From 'blast boxers' to Golden-i: Five military gadgets that could change war

3. Army combat pants

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    A Marine kneels in the desert outside Khan Neshin, Afghanistan on Dec. 7, 2009.
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Sure, they don’t sound like a particularly high-tech innovation, pants. But try telling that to soldiers when they tear.

Consider, too, that troops on patrol in Afghanistan spend a fair amount of time on their knees “because when you stand up, you’re a target,” notes Maj. Joel Dilion, assistant product manager for flame-resistant clothing and equipment at the Pentagon’s Program Executive Office Soldier. 

And so the new Army combat pants have high-tech stretch fabric and removable knee pads built into the pants. That’s handy since soldiers tend to tote knee pads along with them on patrols, but the straps on them are often irritating to troops.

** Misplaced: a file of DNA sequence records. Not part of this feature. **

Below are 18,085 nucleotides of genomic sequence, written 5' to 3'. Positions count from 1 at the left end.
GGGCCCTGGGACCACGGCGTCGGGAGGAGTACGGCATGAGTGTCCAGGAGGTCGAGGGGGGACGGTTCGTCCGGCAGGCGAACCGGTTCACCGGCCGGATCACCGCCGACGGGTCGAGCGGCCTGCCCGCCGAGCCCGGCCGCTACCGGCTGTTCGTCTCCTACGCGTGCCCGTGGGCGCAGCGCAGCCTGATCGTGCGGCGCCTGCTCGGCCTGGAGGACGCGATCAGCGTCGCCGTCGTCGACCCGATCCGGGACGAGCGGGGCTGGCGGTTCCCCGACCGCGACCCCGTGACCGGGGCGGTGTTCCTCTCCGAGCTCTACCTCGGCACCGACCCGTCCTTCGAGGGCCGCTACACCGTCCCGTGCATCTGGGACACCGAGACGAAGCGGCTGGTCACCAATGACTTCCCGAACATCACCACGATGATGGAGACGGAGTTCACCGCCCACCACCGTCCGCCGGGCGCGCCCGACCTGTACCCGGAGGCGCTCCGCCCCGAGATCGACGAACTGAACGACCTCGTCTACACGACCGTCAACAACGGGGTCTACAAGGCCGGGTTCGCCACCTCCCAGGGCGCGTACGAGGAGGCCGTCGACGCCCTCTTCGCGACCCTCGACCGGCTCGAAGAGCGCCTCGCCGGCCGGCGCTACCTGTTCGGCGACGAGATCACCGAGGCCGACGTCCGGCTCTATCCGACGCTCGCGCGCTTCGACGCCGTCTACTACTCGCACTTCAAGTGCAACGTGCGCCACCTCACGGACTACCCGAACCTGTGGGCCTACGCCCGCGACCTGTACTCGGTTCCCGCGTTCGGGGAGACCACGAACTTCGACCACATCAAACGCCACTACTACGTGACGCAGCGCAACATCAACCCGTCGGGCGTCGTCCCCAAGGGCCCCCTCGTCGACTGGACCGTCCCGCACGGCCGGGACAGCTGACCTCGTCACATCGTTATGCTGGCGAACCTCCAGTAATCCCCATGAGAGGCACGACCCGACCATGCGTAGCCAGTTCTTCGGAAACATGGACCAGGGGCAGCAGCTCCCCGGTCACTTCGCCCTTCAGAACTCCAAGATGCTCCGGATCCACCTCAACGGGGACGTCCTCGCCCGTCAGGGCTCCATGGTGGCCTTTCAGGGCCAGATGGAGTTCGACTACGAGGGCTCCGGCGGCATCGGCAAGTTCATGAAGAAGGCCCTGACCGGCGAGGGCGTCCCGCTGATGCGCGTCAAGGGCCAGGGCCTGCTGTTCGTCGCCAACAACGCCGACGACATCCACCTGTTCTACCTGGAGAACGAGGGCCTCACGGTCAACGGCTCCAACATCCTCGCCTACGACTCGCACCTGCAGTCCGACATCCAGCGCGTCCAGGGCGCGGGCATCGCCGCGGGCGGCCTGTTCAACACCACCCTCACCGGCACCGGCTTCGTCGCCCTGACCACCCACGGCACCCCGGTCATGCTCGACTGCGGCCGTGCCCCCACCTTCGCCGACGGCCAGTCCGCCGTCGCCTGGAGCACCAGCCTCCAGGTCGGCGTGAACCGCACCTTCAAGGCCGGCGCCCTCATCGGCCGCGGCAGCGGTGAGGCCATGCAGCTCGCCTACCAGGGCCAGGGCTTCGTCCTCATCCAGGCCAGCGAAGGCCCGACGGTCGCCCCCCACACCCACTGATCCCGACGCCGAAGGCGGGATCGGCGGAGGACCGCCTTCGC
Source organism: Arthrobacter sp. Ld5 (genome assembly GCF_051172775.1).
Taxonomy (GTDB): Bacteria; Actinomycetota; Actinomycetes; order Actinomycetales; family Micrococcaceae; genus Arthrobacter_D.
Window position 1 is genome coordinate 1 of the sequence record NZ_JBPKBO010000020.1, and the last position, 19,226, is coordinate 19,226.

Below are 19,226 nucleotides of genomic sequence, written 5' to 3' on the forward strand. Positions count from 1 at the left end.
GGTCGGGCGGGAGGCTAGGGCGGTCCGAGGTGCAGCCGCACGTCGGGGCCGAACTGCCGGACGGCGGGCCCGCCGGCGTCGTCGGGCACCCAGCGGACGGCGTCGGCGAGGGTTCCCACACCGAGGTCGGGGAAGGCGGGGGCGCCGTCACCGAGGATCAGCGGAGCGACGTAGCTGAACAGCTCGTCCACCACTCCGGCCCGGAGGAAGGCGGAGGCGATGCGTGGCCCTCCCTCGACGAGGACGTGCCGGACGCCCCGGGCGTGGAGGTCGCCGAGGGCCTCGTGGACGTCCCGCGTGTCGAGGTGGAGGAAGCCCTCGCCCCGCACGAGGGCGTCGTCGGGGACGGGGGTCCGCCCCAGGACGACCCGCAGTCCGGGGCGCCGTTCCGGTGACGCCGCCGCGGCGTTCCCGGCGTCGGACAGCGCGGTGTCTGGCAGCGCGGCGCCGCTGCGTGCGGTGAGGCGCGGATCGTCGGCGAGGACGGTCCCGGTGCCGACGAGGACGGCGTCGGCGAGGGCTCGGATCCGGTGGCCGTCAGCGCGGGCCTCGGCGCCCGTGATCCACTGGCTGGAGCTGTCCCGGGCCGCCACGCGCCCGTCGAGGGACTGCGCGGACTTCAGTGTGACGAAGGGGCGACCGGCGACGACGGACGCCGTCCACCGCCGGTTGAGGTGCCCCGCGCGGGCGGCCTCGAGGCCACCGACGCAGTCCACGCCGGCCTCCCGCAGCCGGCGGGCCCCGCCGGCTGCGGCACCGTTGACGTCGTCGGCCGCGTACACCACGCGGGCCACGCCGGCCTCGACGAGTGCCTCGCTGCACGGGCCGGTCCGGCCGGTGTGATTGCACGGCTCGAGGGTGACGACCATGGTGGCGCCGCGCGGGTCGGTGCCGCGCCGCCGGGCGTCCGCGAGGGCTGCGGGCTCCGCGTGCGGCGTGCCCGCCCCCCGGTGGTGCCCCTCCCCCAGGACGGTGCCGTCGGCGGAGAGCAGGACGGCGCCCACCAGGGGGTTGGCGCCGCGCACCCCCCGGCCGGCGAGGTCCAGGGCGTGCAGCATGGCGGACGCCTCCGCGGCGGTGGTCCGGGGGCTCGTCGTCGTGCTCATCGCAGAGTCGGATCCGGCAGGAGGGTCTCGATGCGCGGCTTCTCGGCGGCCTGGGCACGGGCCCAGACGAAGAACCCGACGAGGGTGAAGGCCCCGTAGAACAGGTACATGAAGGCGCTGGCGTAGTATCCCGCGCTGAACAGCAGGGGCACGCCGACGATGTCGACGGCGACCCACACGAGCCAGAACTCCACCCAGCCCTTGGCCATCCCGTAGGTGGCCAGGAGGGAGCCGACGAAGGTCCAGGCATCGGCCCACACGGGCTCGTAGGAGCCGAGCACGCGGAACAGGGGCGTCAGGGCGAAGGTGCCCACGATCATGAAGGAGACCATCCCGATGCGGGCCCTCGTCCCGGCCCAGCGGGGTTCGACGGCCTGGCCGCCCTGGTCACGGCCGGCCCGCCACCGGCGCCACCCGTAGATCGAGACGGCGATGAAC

“They go right into the small of your knee and that gets to be uncomfortable and sweaty,” Major Dilion says. “Because they’re now attached to the pants they’re more comfortable to wear.”

It’s no secret that the current Army Combat Uniforms, or ACUs, have run into “some durability issues,” Dilion acknowledges. “Being sweaty and up and down on one knee puts a lot of stress on the crotch area and the inner thigh area.”

The new pants are designed for soldiers operating in mountainous terrain, “climbing all day long, with large amounts of weight, rucksacks, weapons,” he adds. 

The pant seat also has an “anti-abrasion coated fabric” to allow soldiers to slide down hills, as they often do as they make their way with heavy packs down steep mountains passes, or from the side of armored vehicles.

“That’s very, very hard on pants,” Dilion says, “and we’ve seen some failures because of that.”

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